Cody Jinks Album Review: 30 on Late August Records

Been trying to write a review of 30, the latest record from Cody Jinks and his Tonedeaf Hippies, for the better part of half a year.  It’s been problematic to do so, for a couple of reasons.  First, there’s a lot of meat on the bone and I swear every time I’d think I had the dern thing figured out, something else would pop at me.  And second, it’s an intensely atmospheric and compelling listen – lush at times, spare at others, somehow haunting and reassuring throughout.  Sonically, well, it’s a masterpiece.  And sometimes maybe that gets in the way if a fella’s trying to listen close to the lyrics so’s he can go out and tell the world what it all means.

Well, I still don’t have it all figured out.  And I still can’t quit listening to 30, either.  In the truck.  In the barn.  At the office.  On the back porch in the evening’s blessed repose.   I’ve had this record cranked up loud at 6:30 in the morning stopping off at the QuikTrip for coffee on my into a two-hour hurtle through construction and rush hour traffic just to sit in dog and pony show meetings at work.  I’ve had it playing softly in the background while I write or read in the deep of the night long after the family is sound asleep.  It’s played while I’ve worked my horse, while I’ve wrestled with the dogs, and while ribeyes and shrimp were sizzling to perfection on the fire pit.  And you know what?  It never once didn’t fit.

30 is simply a mesmerizing collection of songs, steeped in a maturity one no longer expects from a 30-year-old man and delivered with a vocal and instrumental strength like the Mississippi rolling over a sandbank in a storm.  I just don’t recall the last time something set me back on my heels and stumped me like this record did, all the while making improvements in every part of my life it intersected.   Had known for some time that Cody’s a no-shit storyteller, and that the music chops and cred he and the band bring to the table aren’t to be trifled with.  But there just wasn’t a way to anticipate it all coming together like it has here.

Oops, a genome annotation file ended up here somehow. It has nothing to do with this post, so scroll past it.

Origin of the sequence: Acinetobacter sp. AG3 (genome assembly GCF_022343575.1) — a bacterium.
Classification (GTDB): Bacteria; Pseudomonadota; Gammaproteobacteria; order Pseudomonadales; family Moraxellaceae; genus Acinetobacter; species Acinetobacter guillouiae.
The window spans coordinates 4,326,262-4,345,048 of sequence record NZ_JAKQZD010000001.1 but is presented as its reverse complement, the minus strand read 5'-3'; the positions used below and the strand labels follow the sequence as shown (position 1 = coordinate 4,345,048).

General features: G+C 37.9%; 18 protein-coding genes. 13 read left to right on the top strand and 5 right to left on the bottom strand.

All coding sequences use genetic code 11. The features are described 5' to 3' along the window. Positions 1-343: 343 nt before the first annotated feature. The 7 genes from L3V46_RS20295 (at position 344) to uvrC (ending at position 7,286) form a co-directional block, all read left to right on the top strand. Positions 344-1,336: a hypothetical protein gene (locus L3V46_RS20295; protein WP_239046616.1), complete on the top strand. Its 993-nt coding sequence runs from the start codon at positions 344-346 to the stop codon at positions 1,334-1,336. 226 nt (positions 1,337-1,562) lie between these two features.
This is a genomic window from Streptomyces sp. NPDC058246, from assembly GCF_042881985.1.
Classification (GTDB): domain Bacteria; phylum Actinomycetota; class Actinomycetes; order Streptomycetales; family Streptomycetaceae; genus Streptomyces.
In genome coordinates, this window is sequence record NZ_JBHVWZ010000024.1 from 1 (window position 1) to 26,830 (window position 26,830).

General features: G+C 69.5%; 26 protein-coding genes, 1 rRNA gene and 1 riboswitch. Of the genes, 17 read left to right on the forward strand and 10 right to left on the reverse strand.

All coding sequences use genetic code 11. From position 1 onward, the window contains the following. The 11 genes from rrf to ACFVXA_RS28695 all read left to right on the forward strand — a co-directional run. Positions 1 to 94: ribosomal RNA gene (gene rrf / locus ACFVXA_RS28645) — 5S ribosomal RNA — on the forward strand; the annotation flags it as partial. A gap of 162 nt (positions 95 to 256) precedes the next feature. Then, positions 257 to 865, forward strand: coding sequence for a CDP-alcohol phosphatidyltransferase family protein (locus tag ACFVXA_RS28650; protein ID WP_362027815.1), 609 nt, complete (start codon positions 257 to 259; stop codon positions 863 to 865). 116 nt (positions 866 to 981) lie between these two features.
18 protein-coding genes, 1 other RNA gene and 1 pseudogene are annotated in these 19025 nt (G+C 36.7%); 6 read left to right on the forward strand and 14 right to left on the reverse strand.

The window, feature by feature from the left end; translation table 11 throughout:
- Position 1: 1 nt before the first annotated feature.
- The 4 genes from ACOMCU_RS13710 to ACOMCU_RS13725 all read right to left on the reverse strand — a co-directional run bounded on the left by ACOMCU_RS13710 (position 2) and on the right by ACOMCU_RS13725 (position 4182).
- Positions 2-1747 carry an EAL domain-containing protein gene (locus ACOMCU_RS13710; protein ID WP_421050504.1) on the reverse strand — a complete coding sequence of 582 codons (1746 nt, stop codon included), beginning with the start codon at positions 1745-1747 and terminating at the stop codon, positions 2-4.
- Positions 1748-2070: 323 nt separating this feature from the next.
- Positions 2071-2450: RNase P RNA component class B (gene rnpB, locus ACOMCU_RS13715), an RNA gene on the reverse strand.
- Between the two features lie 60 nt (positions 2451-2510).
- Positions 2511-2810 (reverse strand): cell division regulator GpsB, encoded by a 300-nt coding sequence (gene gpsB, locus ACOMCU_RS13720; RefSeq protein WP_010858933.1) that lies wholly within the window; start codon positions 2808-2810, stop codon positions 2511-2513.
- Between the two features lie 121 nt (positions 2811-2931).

Anybody who’s been reviewing music for any extended period of time gets accustomed to two distinct modes of hearing new records.  The first is clinical, and that’s usually where you go on the first several listens.  How’s it sound?  What’s it trying to say?  Does it actually ever say anything at all?  Is this art, and if yes, is it well done?  Is it just more entertainment and fluff?  After you listen for a while in that mode, and get a sense of what it is you’ll need to say in a hopefully competent review, then you hop out of inspection mode and give the thing a few spins just to see how you like it as a fan.  Somewhere between the two perspectives, generally speaking, a record’s gonna tell you what it’s got at its core.  And when that happens, you sit down and you write the review and then you move on.

Cody Jinks just hasn’t been willing to let any of the above work in this case.  The songs keep coming alive, the record’s beating heart keeps hopping around, and it’s plumb difficult to figure out how to review something that’ll behave thattaway.  Which is sort of why I finally gave up.  I’m having way too much fun enjoying 30 to even bother telling you the reasons why you’ll love it if you give it a listen.